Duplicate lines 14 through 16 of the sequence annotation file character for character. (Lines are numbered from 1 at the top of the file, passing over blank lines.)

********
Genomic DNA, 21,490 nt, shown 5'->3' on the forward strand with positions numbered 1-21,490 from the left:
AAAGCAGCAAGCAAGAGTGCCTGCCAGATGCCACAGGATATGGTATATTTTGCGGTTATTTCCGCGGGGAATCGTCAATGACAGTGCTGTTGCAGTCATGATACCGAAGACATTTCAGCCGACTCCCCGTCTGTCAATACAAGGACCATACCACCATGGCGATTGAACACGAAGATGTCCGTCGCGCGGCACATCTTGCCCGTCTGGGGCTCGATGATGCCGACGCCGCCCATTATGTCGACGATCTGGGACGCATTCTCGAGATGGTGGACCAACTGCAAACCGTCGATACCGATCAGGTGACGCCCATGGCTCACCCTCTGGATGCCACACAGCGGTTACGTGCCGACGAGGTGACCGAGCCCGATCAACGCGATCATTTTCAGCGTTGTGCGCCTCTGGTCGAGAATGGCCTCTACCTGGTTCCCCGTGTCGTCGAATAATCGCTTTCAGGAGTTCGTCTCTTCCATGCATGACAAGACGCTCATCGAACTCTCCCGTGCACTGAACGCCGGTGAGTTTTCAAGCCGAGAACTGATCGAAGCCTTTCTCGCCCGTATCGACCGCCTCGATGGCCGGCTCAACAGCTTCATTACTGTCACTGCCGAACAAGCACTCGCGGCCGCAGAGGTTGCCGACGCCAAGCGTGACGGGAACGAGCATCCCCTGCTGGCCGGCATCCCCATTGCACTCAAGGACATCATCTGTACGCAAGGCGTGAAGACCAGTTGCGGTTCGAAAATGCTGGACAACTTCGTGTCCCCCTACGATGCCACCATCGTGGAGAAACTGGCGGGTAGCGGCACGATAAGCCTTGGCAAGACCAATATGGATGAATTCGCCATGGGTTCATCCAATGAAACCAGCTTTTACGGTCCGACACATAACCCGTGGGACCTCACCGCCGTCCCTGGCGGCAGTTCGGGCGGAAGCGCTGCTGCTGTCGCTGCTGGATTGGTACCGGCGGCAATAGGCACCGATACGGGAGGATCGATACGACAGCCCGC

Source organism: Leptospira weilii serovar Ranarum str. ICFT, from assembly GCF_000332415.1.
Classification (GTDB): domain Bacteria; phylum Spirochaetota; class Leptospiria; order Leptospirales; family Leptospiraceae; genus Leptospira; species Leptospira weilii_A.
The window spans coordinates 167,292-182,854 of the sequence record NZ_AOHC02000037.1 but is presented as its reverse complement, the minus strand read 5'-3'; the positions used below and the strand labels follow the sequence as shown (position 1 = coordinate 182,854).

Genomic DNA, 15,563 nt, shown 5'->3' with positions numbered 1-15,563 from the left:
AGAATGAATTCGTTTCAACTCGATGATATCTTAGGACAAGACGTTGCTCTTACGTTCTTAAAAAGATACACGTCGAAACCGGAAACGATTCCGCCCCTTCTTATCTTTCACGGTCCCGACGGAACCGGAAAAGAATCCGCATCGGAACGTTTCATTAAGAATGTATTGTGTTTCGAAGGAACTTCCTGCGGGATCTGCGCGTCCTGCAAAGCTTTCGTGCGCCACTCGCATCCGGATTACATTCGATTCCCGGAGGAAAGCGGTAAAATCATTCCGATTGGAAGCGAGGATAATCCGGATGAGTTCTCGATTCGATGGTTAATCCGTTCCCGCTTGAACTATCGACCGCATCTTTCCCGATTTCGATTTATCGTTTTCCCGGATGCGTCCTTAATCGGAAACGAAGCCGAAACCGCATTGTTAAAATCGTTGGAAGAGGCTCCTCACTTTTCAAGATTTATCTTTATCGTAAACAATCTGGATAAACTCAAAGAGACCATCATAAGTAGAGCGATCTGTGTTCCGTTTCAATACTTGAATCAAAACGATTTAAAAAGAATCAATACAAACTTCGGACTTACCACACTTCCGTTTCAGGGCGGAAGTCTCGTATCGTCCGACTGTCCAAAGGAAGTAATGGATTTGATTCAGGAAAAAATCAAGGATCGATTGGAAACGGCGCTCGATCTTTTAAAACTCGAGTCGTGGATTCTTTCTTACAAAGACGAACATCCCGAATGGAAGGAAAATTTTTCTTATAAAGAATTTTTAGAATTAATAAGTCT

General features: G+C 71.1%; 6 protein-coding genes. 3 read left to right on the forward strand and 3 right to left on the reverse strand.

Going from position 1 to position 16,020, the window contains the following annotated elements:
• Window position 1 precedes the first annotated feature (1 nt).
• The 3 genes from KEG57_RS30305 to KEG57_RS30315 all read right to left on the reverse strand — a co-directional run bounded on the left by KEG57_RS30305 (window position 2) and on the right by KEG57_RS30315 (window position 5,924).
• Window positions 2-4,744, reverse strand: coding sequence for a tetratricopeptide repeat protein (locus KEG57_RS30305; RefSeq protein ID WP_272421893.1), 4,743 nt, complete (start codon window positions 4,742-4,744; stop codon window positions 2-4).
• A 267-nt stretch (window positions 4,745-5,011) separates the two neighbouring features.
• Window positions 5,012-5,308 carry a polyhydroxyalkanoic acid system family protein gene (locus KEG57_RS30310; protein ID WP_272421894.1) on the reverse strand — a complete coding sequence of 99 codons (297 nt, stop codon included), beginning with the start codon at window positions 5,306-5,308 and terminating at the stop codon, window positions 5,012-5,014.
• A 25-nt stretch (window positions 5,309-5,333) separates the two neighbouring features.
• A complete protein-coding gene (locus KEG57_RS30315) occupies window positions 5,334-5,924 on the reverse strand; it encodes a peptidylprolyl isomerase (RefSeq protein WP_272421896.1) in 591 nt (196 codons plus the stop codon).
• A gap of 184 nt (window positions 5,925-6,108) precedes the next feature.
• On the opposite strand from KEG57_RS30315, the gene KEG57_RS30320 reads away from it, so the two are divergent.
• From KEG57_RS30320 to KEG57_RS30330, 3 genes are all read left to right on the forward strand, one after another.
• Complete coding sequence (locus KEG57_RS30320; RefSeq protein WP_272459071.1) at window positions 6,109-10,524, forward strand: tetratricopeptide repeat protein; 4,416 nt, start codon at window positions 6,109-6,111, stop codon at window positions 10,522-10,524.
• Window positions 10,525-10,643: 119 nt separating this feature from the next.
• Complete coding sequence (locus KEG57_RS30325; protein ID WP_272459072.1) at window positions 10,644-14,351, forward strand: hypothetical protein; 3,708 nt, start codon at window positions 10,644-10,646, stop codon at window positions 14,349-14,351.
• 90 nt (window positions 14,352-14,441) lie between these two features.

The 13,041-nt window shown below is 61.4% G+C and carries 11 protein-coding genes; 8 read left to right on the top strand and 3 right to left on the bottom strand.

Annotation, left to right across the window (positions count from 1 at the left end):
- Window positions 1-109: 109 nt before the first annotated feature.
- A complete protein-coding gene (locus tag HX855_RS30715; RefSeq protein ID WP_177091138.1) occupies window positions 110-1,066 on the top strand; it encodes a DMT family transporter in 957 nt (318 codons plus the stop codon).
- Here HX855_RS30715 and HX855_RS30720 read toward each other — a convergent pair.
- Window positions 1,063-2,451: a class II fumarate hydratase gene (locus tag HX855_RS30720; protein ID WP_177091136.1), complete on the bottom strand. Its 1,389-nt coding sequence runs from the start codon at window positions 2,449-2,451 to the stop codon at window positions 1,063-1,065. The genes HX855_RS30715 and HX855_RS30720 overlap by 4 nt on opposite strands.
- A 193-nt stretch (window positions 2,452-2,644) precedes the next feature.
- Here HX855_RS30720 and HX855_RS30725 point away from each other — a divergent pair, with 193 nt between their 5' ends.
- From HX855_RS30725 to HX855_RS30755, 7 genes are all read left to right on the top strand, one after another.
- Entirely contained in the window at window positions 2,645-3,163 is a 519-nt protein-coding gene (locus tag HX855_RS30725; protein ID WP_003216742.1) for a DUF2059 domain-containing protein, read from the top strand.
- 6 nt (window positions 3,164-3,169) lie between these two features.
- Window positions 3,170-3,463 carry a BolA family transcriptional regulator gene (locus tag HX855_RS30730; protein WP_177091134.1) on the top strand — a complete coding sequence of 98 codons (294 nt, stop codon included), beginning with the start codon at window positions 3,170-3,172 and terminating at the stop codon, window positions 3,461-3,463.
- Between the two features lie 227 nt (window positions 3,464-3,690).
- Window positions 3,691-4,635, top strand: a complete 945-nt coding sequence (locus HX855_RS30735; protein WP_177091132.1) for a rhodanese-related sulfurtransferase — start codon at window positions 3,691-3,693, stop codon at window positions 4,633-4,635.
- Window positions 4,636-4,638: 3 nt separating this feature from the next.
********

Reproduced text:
• Window positions 5,012-5,308 carry a polyhydroxyalkanoic acid system family protein gene (locus KEG57_RS30310; protein ID WP_272421894.1) on the reverse strand — a complete coding sequence of 99 codons (297 nt, stop codon included), beginning with the start codon at window positions 5,306-5,308 and terminating at the stop codon, window positions 5,012-5,014.
• A 25-nt stretch (window positions 5,309-5,333) separates the two neighbouring features.
• A complete protein-coding gene (locus KEG57_RS30315) occupies window positions 5,334-5,924 on the reverse strand; it encodes a peptidylprolyl isomerase (RefSeq protein WP_272421896.1) in 591 nt (196 codons plus the stop codon).